Mac: To see what graphics card you have, click the apple at the top left of your screen and choose "About this Mac", then click "More info." System Profiler will open, and you will find it listed under "Graphics/Displays."
    To check for the latest drivers run Software Update by clicking the apple at the top left of the screen and choosing "Software Update."     Windows: Just because a machine was recently "Updated" or newly purchased does not mean that its drivers are up to date. This is less of an issue with Windows Vista and Windows 7 than with Windows XP, but still needs to be checked manually.

To check the status of drivers: Windows XP: Click on Start > Control Panel. From this list, choose Device Manager.   Windows Vista/7: Click on the Start pearl > Control Panel > System & Maintenance > System, on the left hand side of the screen, click Device Manager.   Windows 8/10: Right click on the bottom left of your screen, Control Panel > System & Maintenance > System, on the left hand side of the screen, click Device Manager.  

Right clicking on the video card's name and choose "Properties"; this will allow you to check the driver date. 

For this example, the video card's name is "Radeon X1300/X1550 Series"  
Anything older than 4-6 months is almost guaranteed to be out of date, and you should update it. If they seem like they’re recent, but still not functioning correctly you may choose to uninstall the device, and reinstall with new drivers.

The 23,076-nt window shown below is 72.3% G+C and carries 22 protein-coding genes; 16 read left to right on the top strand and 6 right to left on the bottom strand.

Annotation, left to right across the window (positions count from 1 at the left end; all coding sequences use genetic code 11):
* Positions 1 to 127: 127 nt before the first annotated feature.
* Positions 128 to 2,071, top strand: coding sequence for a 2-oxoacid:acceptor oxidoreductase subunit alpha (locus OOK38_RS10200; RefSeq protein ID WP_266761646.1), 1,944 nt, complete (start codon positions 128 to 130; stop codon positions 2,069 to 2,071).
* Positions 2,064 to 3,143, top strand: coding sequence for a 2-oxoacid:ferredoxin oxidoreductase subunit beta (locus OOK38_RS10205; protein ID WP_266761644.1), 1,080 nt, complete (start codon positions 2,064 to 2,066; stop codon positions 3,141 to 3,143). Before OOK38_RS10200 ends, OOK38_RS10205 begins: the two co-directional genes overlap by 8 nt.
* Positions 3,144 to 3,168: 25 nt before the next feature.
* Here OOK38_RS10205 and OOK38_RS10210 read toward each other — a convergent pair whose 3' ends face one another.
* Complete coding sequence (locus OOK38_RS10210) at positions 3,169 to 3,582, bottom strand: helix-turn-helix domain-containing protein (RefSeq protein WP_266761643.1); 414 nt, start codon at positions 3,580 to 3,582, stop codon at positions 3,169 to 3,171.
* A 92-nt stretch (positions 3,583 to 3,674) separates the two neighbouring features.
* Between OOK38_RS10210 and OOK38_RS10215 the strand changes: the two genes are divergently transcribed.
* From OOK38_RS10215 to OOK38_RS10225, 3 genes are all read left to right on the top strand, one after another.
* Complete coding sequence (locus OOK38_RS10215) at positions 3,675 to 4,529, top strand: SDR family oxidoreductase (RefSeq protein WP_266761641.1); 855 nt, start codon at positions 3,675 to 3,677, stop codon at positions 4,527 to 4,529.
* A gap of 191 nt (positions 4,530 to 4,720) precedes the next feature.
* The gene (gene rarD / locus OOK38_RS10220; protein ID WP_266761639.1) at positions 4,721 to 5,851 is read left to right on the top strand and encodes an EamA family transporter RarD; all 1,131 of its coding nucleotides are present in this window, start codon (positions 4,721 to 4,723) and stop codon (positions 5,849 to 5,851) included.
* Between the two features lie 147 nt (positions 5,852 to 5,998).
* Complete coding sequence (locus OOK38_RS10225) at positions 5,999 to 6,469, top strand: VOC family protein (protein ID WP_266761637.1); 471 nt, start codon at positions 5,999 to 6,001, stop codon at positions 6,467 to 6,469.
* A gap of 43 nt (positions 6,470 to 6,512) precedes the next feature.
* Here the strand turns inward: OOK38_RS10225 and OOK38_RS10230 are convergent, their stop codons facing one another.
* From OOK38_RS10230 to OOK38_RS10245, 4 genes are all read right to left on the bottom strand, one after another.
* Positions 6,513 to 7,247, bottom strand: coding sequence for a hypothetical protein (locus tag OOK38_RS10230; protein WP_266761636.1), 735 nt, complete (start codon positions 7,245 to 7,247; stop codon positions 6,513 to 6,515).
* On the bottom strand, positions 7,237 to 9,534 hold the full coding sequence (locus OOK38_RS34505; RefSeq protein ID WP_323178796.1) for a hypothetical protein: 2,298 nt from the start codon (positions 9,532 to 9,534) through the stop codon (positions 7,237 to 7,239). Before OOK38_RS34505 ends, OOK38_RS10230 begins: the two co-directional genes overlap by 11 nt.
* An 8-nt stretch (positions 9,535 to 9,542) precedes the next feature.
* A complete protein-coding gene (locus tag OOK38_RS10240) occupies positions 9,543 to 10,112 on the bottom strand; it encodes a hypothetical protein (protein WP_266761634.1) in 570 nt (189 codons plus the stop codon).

Note: The "Update Driver" option normally will not find the most recent graphics driver for your video card.

To update your graphics card driver, visit it's manufacturer's website. After locating, downloading and installing the correct driver, you will most likely be prompted to restart your computer, even if no prompt appears, restart your machine. The most common graphics card manufacturers are listed below for your convenience:

NVidia:
http://www.nvidia.com/Download/index.aspx?lang=en-us   ATI:
http://support.amd.com/us/Pages/AMDSupportHub.aspx   Intel:
http://downloadcenter.intel.com/

If after you install new drivers or perform a Windows update and suddenly you begin to experience graphical issues, try "Roll Back Driver." This will go back to the driver you had installed prior to the most recent one, and can take care of problems that arise after an update.